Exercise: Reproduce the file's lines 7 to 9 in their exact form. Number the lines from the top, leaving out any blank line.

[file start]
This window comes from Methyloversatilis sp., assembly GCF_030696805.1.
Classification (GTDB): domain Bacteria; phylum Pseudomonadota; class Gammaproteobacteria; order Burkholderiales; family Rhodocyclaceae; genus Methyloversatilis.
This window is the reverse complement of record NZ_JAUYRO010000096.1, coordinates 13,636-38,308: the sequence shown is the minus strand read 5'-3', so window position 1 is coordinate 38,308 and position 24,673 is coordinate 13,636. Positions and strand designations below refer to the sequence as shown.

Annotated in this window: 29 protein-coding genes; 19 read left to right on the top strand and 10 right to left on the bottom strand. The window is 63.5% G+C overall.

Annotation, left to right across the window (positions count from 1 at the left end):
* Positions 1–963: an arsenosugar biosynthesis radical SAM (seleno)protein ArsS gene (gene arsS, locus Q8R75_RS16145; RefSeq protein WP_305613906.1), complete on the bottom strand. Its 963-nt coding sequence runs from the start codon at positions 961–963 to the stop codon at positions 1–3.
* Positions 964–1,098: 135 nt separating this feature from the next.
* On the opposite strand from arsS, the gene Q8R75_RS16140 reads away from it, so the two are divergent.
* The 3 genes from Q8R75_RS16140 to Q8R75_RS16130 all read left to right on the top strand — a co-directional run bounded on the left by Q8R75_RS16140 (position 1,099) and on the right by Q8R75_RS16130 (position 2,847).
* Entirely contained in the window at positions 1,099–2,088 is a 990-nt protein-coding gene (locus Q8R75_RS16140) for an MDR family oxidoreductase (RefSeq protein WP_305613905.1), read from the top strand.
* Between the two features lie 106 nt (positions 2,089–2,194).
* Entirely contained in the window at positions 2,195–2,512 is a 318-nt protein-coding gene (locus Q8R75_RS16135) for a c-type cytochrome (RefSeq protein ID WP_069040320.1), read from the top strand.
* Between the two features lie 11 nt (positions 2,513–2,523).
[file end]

* Positions 964–1,098: 135 nt separating this feature from the next.
* On the opposite strand from arsS, the gene Q8R75_RS16140 reads away from it, so the two are divergent.
* The 3 genes from Q8R75_RS16140 to Q8R75_RS16130 all read left to right on the top strand — a co-directional run bounded on the left by Q8R75_RS16140 (position 1,099) and on the right by Q8R75_RS16130 (position 2,847).